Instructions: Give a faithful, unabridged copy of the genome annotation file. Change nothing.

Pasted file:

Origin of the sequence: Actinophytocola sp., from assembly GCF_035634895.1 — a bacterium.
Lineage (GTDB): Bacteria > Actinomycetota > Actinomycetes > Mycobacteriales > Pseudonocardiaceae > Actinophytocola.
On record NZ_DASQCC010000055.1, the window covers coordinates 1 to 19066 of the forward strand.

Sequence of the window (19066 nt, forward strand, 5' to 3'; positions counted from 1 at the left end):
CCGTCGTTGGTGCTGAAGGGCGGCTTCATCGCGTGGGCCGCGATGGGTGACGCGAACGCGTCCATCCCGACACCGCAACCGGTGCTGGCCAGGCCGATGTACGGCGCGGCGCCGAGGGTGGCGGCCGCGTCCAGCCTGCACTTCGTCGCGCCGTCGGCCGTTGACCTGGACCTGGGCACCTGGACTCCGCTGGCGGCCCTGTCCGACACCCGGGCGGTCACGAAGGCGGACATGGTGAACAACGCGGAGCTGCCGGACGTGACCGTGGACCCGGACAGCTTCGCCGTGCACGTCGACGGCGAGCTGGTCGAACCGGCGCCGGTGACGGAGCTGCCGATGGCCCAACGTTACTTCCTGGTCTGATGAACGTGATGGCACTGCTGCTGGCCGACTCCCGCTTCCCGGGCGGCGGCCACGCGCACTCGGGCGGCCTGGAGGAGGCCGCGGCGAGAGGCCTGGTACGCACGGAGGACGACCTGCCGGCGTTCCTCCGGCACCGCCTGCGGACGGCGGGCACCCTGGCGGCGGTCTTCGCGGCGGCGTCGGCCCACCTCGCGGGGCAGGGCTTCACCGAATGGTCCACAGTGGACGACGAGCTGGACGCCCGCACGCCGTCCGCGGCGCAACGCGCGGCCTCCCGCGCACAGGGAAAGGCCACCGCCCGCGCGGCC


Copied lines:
Origin of the sequence: Actinophytocola sp., from assembly GCF_035634895.1 — a bacterium.
Lineage (GTDB): Bacteria > Actinomycetota > Actinomycetes > Mycobacteriales > Pseudonocardiaceae > Actinophytocola.
On record NZ_DASQCC010000055.1, the window covers coordinates 1 to 19066 of the forward strand.

Sequence of the window (19066 nt, forward strand, 5' to 3'; positions counted from 1 at the left end):
CCGTCGTTGGTGCTGAAGGGCGGCTTCATCGCGTGGGCCGCGATGGGTGACGCGAACGCGTCCATCCCGACACCGCAACCGGTGCTGGCCAGGCCGATGTACGGCGCGGCGCCGAGGGTGGCGGCCGCGTCCAGCCTGCACTTCGTCGCGCCGTCGGCCGTTGACCTGGACCTGGGCACCTGGACTCCGCTGGCGGCCCTGTCCGACACCCGGGCGGTCACGAAGGCGGACATGGTGAACAACGCGGAGCTGCCGGACGTGACCGTGGACCCGGACAGCTTCGCCGTGCACGTCGACGGCGAGCTGGTCGAACCGGCGCCGGTGACGGAGCTGCCGATGGCCCAACGTTACTTCCTGGTCTGATGAACGTGATGGCACTGCTGCTGGCCGACTCCCGCTTCCCGGGCGGCGGCCACGCGCACTCGGGCGGCCTGGAGGAGGCCGCGGCGAGAGGCCTGGTACGCACGGAGGACGACCTGCCGGCGTTCCTCCGGCACCGCCTGCGGACGGCGGGCACCCTGGCGGCGGTCTTCGCGGCGGCGTCGGCCCACCTCGCGGGGCAGGGCTTCACCGAATGGTCCACAGTGGACGACGAGCTGGACGCCCGCACGCCGTCCGCGGCGCAACGCGCGGCCTCCCGCGCACAGGGAAAGGCCACCGCCCGCGCGGCC